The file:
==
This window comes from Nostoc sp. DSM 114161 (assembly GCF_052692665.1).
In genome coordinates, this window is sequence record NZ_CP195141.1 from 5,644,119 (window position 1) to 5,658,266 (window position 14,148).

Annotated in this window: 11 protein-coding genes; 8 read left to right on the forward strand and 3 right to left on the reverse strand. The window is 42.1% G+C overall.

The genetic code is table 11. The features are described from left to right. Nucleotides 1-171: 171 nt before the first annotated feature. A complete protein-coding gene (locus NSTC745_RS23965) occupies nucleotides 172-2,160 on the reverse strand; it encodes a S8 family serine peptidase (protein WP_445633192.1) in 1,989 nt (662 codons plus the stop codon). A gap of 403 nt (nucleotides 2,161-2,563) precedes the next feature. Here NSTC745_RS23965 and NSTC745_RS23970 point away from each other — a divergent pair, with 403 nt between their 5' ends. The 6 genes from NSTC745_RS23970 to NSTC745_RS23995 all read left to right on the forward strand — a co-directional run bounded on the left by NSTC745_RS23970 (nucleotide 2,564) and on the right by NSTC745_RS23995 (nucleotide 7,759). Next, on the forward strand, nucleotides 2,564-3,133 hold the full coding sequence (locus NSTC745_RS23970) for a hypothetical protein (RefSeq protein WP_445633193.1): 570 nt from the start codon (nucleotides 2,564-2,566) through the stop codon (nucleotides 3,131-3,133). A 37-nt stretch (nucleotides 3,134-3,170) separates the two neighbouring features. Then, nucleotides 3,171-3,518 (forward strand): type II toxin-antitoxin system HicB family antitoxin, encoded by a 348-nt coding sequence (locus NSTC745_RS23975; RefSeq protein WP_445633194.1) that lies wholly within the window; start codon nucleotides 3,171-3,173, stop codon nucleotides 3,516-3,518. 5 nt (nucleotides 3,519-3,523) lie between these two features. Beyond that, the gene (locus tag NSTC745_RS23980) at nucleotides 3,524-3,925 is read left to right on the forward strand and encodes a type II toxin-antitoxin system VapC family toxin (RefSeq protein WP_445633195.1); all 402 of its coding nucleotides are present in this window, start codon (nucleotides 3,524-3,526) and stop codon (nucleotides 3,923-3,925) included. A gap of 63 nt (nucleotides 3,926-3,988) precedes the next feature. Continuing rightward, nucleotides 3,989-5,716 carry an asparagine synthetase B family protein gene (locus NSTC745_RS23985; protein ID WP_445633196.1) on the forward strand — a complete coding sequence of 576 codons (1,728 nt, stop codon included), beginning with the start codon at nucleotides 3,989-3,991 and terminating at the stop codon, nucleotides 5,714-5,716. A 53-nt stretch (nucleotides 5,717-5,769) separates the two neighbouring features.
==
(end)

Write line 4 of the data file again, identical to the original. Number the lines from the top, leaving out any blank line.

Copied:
The genetic code is table 11. The features are described from left to right. Nucleotides 1-171: 171 nt before the first annotated feature. A complete protein-coding gene (locus NSTC745_RS23965) occupies nucleotides 172-2,160 on the reverse strand; it encodes a S8 family serine peptidase (protein WP_445633192.1) in 1,989 nt (662 codons plus the stop codon). A gap of 403 nt (nucleotides 2,161-2,563) precedes the next feature. Here NSTC745_RS23965 and NSTC745_RS23970 point away from each other — a divergent pair, with 403 nt between their 5' ends. The 6 genes from NSTC745_RS23970 to NSTC745_RS23995 all read left to right on the forward strand — a co-directional run bounded on the left by NSTC745_RS23970 (nucleotide 2,564) and on the right by NSTC745_RS23995 (nucleotide 7,759). Next, on the forward strand, nucleotides 2,564-3,133 hold the full coding sequence (locus NSTC745_RS23970) for a hypothetical protein (RefSeq protein WP_445633193.1): 570 nt from the start codon (nucleotides 2,564-2,566) through the stop codon (nucleotides 3,131-3,133). A 37-nt stretch (nucleotides 3,134-3,170) separates the two neighbouring features. Then, nucleotides 3,171-3,518 (forward strand): type II toxin-antitoxin system HicB family antitoxin, encoded by a 348-nt coding sequence (locus NSTC745_RS23975; RefSeq protein WP_445633194.1) that lies wholly within the window; start codon nucleotides 3,171-3,173, stop codon nucleotides 3,516-3,518. 5 nt (nucleotides 3,519-3,523) lie between these two features. Beyond that, the gene (locus tag NSTC745_RS23980) at nucleotides 3,524-3,925 is read left to right on the forward strand and encodes a type II toxin-antitoxin system VapC family toxin (RefSeq protein WP_445633195.1); all 402 of its coding nucleotides are present in this window, start codon (nucleotides 3,524-3,526) and stop codon (nucleotides 3,923-3,925) included. A gap of 63 nt (nucleotides 3,926-3,988) precedes the next feature. Continuing rightward, nucleotides 3,989-5,716 carry an asparagine synthetase B family protein gene (locus NSTC745_RS23985; protein ID WP_445633196.1) on the forward strand — a complete coding sequence of 576 codons (1,728 nt, stop codon included), beginning with the start codon at nucleotides 3,989-3,991 and terminating at the stop codon, nucleotides 5,714-5,716. A 53-nt stretch (nucleotides 5,717-5,769) separates the two neighbouring features.